Everglades Bouquet of fern, thistle, duck weed and snowy egret elements


Today I was intent on working through an idea for a composite for which I did not have all the images ideal for the idea. But, I felt compelled to do something. Some still life photographers do use compositing to set up their scenes bringing in objects or flowers to fill in the setting much as a painter would. I like the idea of having an inventory of flowers or objects with similar lighting so that you could plan a  basic set up  to fill in with flowers from other shoots from other days or even seasons. I wanted to  try something in my world instead of old Dutch master’s settings and objects which I see as something done exquisitely by so many other artists. Liking the idea of assembling some flowers from the swamp or glades, I thought an Everglades bouquet sounded interesting. I envisioned gathering up the purple thistles you see in the glades, aquatic pickerel weed, fire flag flowers, a wild iris,  maybe some tillandsia with the bright red bracts, a swamp lily and instead of insects or scorpions would incorporate a bird of the glades.

So despite not having images which had been shot with the idea in mind, I decided to set up something to take a picture of and then try and fill in with images I could hunt out of my files to learn on and test out the concept. So I cut some ferns from my yard for the greens background and cut some purple flowers from the roadside. They were the only ones I felt I could mooch without disturbing someone’s harmony on a Sunday morning. So I put together a basic composition to fill in…the last of the three images included here. I did find some thistle in my files and duck weed that I could darken the background for a merge. I tried to get the wild iris to work and I’d planned it to be my keystone flower, but I just couldn’t seem to make it fit. The fire flag flowers too weren’t suitable for a meld even though I really like them. Perhaps on a still day I can go to the rookery with a piece of black foam board to place behind a fire flag flower for the idea. Or do a different type of background…greenish with texture maybe. Those would drape so nicely. Oh, I did make a mistake thinking the purple flowers were Florida periwinkles; they are Mexican petunias (Ruellia simplex). Luckily the infertile kind as in the course of setting up something totally Florida, I put in an invasive species which in its infertile type is used as a colorful groundcover.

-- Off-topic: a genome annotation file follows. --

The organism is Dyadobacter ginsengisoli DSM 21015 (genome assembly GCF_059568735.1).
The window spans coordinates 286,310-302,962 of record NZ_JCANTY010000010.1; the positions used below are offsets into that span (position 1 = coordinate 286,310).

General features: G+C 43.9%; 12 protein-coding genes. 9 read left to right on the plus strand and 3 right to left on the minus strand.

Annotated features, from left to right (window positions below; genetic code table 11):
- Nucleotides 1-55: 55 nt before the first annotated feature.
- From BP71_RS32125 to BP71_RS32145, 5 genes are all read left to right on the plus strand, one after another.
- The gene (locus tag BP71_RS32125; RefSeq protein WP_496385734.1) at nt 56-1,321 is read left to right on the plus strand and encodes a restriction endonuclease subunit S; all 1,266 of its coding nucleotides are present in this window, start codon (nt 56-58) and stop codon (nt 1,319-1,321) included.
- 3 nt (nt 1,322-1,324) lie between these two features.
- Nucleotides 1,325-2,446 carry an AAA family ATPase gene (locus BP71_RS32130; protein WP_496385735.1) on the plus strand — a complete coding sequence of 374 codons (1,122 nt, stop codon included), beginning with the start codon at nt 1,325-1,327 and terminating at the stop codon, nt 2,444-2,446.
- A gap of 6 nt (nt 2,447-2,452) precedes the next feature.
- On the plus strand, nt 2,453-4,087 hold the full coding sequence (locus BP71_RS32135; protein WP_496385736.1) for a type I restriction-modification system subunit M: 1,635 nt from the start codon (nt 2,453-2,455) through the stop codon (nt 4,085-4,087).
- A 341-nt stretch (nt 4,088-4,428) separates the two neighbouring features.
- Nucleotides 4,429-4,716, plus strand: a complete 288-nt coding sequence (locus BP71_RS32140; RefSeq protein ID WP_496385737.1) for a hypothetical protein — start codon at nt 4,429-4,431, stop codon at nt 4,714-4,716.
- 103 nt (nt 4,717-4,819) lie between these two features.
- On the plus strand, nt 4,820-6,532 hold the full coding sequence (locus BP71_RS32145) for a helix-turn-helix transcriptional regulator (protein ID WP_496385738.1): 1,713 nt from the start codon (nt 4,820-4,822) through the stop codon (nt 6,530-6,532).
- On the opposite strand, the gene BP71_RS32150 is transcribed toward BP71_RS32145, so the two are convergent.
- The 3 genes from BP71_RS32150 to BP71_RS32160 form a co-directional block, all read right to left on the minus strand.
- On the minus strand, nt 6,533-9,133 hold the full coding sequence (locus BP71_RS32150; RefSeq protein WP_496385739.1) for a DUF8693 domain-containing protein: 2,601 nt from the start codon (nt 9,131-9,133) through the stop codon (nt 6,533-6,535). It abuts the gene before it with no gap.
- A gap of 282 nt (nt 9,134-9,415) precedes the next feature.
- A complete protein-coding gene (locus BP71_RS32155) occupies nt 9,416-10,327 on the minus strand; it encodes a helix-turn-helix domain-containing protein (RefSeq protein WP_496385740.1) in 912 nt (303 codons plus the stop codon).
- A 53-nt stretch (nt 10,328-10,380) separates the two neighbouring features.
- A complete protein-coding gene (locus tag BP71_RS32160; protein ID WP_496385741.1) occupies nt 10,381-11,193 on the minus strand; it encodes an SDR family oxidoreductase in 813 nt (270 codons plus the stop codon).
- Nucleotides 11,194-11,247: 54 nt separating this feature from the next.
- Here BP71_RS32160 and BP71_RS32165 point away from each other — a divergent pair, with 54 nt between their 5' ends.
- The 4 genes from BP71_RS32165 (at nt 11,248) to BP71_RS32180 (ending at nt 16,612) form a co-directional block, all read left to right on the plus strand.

The top image is just what I ended up with when I brought in the bird, kept the water and made the flower vase the fern and lichen encrusted cypress trunk. Probably should scale down the bird a bit more but the snowy is so beautiful in that pensive pose. Image two is the set up with the flowers filled in with some fern strewn on the table. And, the third as mentioned is what I began with only with the oil filter applied. So I will keep planning as I like the idea of an Everglades still shot assembled from wild pictures, I just have to get it to work.



On this basic composition I used slices from the table
to form a frame to dress up the oil paint